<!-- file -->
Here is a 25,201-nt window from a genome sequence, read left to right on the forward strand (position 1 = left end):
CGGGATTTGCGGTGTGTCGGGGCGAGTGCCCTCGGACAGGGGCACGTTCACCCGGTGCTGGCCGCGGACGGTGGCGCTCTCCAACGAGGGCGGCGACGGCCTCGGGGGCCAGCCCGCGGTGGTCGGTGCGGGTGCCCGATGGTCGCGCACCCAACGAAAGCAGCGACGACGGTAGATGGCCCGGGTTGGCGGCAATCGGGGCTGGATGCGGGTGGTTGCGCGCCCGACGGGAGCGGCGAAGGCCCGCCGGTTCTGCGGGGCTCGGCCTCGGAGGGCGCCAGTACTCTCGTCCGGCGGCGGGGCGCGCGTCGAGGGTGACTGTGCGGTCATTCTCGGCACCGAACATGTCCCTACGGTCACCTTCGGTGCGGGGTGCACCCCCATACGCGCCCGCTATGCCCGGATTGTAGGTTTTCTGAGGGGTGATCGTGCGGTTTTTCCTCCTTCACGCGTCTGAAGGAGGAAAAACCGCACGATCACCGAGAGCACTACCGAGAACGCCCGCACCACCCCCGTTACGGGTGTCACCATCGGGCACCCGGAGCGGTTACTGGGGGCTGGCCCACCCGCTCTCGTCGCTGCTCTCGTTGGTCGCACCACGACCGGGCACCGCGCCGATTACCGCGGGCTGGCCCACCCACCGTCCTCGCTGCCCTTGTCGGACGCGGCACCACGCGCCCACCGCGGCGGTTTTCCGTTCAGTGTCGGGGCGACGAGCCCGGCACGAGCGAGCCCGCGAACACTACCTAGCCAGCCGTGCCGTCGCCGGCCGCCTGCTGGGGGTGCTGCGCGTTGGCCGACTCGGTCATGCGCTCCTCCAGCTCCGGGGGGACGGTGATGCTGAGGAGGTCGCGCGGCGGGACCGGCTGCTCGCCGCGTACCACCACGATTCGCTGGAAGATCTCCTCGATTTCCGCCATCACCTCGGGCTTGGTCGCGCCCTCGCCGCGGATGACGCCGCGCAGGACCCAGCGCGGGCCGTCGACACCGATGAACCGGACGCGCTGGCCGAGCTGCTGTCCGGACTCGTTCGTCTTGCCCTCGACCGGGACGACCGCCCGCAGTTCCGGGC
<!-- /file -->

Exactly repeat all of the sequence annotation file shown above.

Here is a 25,201-nt window from a genome sequence, read left to right on the forward strand (position 1 = left end):
CGGGATTTGCGGTGTGTCGGGGCGAGTGCCCTCGGACAGGGGCACGTTCACCCGGTGCTGGCCGCGGACGGTGGCGCTCTCCAACGAGGGCGGCGACGGCCTCGGGGGCCAGCCCGCGGTGGTCGGTGCGGGTGCCCGATGGTCGCGCACCCAACGAAAGCAGCGACGACGGTAGATGGCCCGGGTTGGCGGCAATCGGGGCTGGATGCGGGTGGTTGCGCGCCCGACGGGAGCGGCGAAGGCCCGCCGGTTCTGCGGGGCTCGGCCTCGGAGGGCGCCAGTACTCTCGTCCGGCGGCGGGGCGCGCGTCGAGGGTGACTGTGCGGTCATTCTCGGCACCGAACATGTCCCTACGGTCACCTTCGGTGCGGGGTGCACCCCCATACGCGCCCGCTATGCCCGGATTGTAGGTTTTCTGAGGGGTGATCGTGCGGTTTTTCCTCCTTCACGCGTCTGAAGGAGGAAAAACCGCACGATCACCGAGAGCACTACCGAGAACGCCCGCACCACCCCCGTTACGGGTGTCACCATCGGGCACCCGGAGCGGTTACTGGGGGCTGGCCCACCCGCTCTCGTCGCTGCTCTCGTTGGTCGCACCACGACCGGGCACCGCGCCGATTACCGCGGGCTGGCCCACCCACCGTCCTCGCTGCCCTTGTCGGACGCGGCACCACGCGCCCACCGCGGCGGTTTTCCGTTCAGTGTCGGGGCGACGAGCCCGGCACGAGCGAGCCCGCGAACACTACCTAGCCAGCCGTGCCGTCGCCGGCCGCCTGCTGGGGGTGCTGCGCGTTGGCCGACTCGGTCATGCGCTCCTCCAGCTCCGGGGGGACGGTGATGCTGAGGAGGTCGCGCGGCGGGACCGGCTGCTCGCCGCGTACCACCACGATTCGCTGGAAGATCTCCTCGATTTCCGCCATCACCTCGGGCTTGGTCGCGCCCTCGCCGCGGATGACGCCGCGCAGGACCCAGCGCGGGCCGTCGACACCGATGAACCGGACGCGCTGGCCGAGCTGCTGTCCGGACTCGTTCGTCTTGCCCTCGACCGGGACGACCGCCCGCAGTTCCGGGC